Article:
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Saying Goodbye to Tyson
He gently lifted the lid from Tyson's favorite water bottle. He gazed intensely into the valley below him. Unscrewing the plastic top of the dented, metal bottle, he felt a sense of finality as he tipped the bottle, allowing the wind to hijack the contents and spread them across the small valley and into the mountains just beyond him.
He remembered clearly the day that they had talked about what they had wanted to become of their remains after they had passed. He wasn't sure what had caused the conversation, but he recalled that they had been smoking Tyson's favorite strand of Marijuana, Skunk #1. Tyson had had a wide grin spread across her face as she took a drag of the Marijuana cigarette she held between her fingers.
“I don't want to be buried. I think being buried is stupid,” Tyson said thoughtfully. “What do you think Scotty-Boy?”
“Well... I don't know Ty. I guess I haven't thought that much about it,” Scotty replied slowly, glancing sideways at his very strange little sister. Tyson's grin widened, her deep pools of mahogany brown eyes glittered in response.
“Well I have,” she said in a matter-of-fact tone. “I want to have my ashes spread out in the most beautiful place in the world.” Scotty gave her an amused smirk.
“Oh really?” He raised his eyebrows at her. “And what would constitute as the most beautiful place in the world, in that clever mind of yours Tysee?” Tyson rolled her eyes as the childish nickname, but didn't voice her opinion. Ever since they were kids, they'd always enjoyed coming up with strange nicknames for each other. They would come up with the nicknames to try and get under each other's skin. But it was an unspoken rule that they were never really allowed to get annoyed with each other, instead they would have to create an even more irritating nickname than the last they'd received.
Tyson's grin slipped from her ruby red lips as she pondered Scotty's question. “Well Scottseroonie,” she said at last, “the most beautiful place in the world would be someplace high above the ground. There would be the peaceful sounds of birds chirping, water rushing and the wind howling. There would be a healthy mix of vibrant colors, so it would have to be mid-October. That's when the trees look the coolest. It would be really sunny with maybe a few clouds just barely marking the mesmerizing azure sky. I would want my ashes to be spread where very few humans would be able to tread on them.” Scotty smiled warmly, but smirked at her when she caught him.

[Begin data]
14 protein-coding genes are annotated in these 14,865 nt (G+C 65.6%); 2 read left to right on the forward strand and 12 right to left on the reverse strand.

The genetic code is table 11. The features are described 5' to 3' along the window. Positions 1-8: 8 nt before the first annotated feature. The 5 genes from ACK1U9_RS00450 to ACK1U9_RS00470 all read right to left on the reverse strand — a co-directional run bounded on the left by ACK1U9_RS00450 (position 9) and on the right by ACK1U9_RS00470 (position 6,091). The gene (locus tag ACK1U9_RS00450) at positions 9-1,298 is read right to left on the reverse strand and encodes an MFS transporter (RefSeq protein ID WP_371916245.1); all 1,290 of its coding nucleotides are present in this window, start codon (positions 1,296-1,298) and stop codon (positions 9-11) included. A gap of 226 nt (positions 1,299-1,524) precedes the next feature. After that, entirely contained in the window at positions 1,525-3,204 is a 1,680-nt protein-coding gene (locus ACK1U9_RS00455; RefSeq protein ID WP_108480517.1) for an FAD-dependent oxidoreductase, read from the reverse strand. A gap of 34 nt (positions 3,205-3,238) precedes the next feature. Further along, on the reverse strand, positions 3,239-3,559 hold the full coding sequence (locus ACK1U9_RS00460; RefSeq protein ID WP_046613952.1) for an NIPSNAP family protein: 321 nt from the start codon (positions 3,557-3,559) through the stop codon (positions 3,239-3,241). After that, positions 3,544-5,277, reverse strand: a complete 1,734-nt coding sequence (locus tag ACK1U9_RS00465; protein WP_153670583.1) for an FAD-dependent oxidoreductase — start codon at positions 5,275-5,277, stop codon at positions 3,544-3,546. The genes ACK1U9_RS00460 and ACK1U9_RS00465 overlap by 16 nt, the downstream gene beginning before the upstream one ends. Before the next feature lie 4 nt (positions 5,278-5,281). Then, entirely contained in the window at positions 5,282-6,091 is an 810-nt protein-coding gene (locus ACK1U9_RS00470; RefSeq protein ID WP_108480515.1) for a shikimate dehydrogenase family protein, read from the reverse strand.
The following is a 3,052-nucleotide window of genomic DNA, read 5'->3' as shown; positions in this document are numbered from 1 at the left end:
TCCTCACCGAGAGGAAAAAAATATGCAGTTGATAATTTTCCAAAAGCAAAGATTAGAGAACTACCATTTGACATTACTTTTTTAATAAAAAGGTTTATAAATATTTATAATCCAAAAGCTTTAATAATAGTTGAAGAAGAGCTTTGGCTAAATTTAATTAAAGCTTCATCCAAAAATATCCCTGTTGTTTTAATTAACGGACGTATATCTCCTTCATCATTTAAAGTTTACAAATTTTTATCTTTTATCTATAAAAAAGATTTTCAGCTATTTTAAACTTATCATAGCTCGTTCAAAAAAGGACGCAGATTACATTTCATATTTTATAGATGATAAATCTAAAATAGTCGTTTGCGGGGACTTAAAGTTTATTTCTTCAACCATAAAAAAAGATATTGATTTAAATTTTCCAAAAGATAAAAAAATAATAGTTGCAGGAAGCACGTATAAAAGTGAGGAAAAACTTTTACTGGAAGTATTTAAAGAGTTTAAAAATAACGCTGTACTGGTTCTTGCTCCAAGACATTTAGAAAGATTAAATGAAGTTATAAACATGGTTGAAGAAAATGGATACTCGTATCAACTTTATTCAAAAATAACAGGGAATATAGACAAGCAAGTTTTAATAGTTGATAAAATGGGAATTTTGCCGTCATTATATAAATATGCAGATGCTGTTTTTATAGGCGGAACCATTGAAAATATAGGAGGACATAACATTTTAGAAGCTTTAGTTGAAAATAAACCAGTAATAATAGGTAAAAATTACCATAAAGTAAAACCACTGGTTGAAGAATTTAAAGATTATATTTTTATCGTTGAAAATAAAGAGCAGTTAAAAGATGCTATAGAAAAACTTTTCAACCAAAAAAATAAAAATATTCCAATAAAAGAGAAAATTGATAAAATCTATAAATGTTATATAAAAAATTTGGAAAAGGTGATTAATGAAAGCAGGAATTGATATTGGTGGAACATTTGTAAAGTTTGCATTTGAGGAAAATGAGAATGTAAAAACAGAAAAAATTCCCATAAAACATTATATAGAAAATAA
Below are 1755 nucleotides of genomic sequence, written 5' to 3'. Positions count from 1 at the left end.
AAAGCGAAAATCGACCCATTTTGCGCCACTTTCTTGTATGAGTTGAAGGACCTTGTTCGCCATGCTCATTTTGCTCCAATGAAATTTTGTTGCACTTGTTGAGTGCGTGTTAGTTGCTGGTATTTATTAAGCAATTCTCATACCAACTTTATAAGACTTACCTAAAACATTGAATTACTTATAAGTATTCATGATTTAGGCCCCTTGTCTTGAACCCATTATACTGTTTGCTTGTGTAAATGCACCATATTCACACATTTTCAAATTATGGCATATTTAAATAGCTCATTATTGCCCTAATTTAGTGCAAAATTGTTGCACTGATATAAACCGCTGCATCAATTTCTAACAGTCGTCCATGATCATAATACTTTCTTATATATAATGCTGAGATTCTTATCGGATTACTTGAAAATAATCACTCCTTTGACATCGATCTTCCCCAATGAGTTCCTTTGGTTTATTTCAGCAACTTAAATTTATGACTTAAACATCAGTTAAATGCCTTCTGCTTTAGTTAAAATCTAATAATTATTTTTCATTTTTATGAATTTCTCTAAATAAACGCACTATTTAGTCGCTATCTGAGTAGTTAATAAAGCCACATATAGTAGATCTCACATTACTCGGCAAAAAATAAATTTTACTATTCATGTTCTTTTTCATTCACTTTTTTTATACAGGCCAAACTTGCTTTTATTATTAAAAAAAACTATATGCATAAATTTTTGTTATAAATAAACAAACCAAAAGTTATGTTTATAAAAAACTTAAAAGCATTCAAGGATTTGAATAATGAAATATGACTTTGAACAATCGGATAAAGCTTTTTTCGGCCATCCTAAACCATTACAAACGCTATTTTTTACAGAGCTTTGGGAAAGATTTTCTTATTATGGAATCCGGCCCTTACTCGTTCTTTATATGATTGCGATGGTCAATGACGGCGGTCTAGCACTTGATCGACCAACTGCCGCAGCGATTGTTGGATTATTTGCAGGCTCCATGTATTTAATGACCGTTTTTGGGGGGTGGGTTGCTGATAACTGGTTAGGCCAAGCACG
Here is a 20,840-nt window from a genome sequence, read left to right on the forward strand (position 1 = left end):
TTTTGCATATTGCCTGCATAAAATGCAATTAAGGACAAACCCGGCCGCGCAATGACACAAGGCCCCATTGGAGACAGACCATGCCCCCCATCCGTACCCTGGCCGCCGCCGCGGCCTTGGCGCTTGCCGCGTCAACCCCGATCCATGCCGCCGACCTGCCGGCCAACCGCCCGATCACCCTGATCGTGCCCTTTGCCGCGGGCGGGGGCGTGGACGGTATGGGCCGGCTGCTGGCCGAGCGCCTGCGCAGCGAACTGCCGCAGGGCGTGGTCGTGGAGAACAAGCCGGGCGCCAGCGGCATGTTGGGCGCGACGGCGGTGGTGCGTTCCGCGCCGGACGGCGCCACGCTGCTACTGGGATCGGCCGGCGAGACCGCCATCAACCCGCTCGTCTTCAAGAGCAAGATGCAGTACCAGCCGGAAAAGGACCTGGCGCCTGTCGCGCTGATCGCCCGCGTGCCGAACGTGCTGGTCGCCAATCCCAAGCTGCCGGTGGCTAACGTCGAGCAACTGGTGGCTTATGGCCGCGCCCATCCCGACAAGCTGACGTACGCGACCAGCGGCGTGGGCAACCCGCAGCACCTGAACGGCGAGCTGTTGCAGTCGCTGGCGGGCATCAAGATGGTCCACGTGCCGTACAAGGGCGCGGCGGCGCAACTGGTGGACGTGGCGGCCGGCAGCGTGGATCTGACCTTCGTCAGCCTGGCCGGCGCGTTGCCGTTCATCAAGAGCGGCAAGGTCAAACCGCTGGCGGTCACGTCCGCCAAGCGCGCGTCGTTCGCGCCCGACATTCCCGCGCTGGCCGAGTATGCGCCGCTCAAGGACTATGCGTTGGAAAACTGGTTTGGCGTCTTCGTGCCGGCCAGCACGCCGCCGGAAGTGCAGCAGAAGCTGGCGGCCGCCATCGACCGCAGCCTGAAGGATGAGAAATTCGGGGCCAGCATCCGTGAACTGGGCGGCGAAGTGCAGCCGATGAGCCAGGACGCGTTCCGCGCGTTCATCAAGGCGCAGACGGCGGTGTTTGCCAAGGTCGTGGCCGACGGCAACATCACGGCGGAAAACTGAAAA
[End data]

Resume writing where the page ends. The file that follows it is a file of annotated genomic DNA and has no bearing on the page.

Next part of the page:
“You're kind of a morbid person, Tiger. Who in their right mind would spend time thinking of what is going to happen to their body after they've passed?” Tyson refused to be insulted by her older brother. Her grin grew wider, if that was even possible.
“Well Sasquatch, I obviously do. And when I die, you're going to be the one spreading my ashes.” And then like the very mature eighteen year old she was, she proceeded to stick her tongue out at him before taking a long drink of water from her favorite black water bottle. Scotty stiffened slightly.
“How do you know you're going to die before me?” he asked cautiously, staring straight at Tyson, knowing it made her amusingly uncomfortable. She shifted under the gaze of his intense, perceptive, sage green eyes. Tyson shrugged casually, trying to ignore Scotty's prying stare.
“You're too careful to die before me, it's as simple as that,” Tyson stated with a mischievous smile. Scotty rolled his eyes, but couldn't help his agreement. Tyson loved taking crazy risks. She always had, and he assumed that it was just for the sole purpose of making his hair turn gray from both stress and worry.